The impact of global policies and intra-continental relationships

The role of global policies and the relationships between companies and consumers in countries like the US and China were another significant area of focus throughout the conference. In the fireside chat between Francine Lamoriello, EVP of Global Strategies at PCPC, and Evan Osnos, Staff Writer at The New Yorker, CNN contributor, and Senior Fellow at the Brookings Institution, one of the key takeaways is that companies in the personal care space with a global presence are currently having to navigate ‘the end of the era of engagement,’ as China, like many countries following the downturn of the COVID-19 pandemic, is recently coming out of a period of unstable growth.

One of the most significant changes happening in the minds of the Chinese consumer is the trend of wanting to ‘lie flat,’ explained Osnos, which Lamoriello likened to ‘quiet quitting,’ or the phenomena embracing a life ideology focused on minimalism, simplicity, and connection to the present moment. While “it is possible to have ambitions in the Chinese market and find the targeted consumer,” Osnos noted, the implications of it being an election year in the US and the changes in consumer mindset in both countries are worth considering for industry companies.

On a more global scale, a breakout session on the UN Plastics Pollution Treaty, which is currently underway, provided a different perspective on the impact of international policy and evolving global relationships on the market. The resolution is based on three initial draft proposals by representatives from Japan, Peru, and Rwanda, aiming to create an internationally binding agreement to ultimately move the global need for plastics “from pollution to solution.”

The established intergovernmental negotiation committee (INC) has been tasked with presenting a legally binding resolution to be adopted in 2025 to develop diverse alternatives throughout the lifecycle of plastics and include nanoplastics in the cosmetics industry. Five INC sessions are scheduled to occur, with the fourth and next session planned for Ottawa, Canada, next month.

With a variety of stakeholders having vested interest in the outcome of this action, speaker Melissa Kopolow, Associate Partner, Albright Stonebridge Group, urged industry members to engage with trade associations like the PCPC to voice their support for or concerns regarding the treaty to have those interested adequately represented throughout the negotiation process.

The evolving role of communication in sustainability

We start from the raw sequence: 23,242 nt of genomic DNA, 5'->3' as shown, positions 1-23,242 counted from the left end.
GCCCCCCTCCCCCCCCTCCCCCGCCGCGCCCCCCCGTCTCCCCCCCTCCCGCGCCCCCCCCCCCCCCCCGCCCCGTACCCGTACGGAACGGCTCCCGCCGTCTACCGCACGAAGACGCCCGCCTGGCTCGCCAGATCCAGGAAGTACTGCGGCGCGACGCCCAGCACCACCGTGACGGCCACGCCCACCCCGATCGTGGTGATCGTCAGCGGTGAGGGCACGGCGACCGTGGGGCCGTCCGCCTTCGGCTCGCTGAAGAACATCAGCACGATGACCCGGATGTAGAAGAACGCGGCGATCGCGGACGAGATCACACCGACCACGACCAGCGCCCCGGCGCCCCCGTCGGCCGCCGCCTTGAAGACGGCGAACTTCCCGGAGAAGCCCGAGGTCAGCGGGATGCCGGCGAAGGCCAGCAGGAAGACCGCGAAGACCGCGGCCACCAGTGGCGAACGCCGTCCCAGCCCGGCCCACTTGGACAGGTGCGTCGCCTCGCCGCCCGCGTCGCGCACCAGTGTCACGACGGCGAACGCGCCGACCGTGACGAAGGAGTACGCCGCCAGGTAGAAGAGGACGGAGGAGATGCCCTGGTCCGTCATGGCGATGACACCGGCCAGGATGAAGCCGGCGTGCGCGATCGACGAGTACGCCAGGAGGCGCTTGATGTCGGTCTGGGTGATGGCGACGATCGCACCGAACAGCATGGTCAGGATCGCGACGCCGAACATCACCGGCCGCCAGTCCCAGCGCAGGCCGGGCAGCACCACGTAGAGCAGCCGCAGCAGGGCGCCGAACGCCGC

A final pervasive point of discussion during the conference was the evolving role of effective communication between company and consumer, particularly in sustainability. While sustainability has become a mainstay in many companies' marketing and product formulation processes, more than maintaining a stance of sustainable and ethical practices is needed for consumers. As speaker Michael Maslansky, CEO of Maslanksy + Partners, shared in his discussion on “Building Trust in an Era of Polarization,” it’s “not what you say, it’s what you hear,” meaning that it’s not just language, but actions requiring authenticity to be effective in communication.

Building on this concept, speakers Carol Cone, CEO and Founder, Carol Cone ON PURPOSE, and Harold Hamana, Managing Partner, Knight & Pawn, in a discussion moderated by Lisa Powers, EVP, Public Affairs & Communications at PCPC, explored the different ways companies are reinventing how they communicate environmental and ethical responsibility into action.

Cone and Hamana explained the types of language shifts they are currently seeing, which include a movement towards education and wellness in messaging, with more extraordinary efforts towards basing communication in more globally broad research that can be translated to be more relatable to consumers in local markets.

The speakers also stressed the importance of testing messages in emerging markets and building brand-focused communities, creating a natural testing group for future messaging campaigns. For example, some companies are creating umbrella names for their initiatives, which creates entropy in the connection between business and local culture to encourage the formation of targeted communities.

As the need for sustainability messaging has become universal, the speakers concluded, themes like climate change, education, and wellness will continue to make it easier for brands to connect in different markets by fostering different levels of development or need through layers of shared understanding.